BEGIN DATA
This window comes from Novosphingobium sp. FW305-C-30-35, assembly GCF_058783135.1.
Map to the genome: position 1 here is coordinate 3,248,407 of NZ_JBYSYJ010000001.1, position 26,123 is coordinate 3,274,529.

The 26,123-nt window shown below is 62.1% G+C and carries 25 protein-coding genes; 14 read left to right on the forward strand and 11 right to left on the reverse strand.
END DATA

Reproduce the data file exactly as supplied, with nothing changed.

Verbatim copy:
This window comes from Novosphingobium sp. FW305-C-30-35, assembly GCF_058783135.1.
Map to the genome: position 1 here is coordinate 3,248,407 of NZ_JBYSYJ010000001.1, position 26,123 is coordinate 3,274,529.

The 26,123-nt window shown below is 62.1% G+C and carries 25 protein-coding genes; 14 read left to right on the forward strand and 11 right to left on the reverse strand.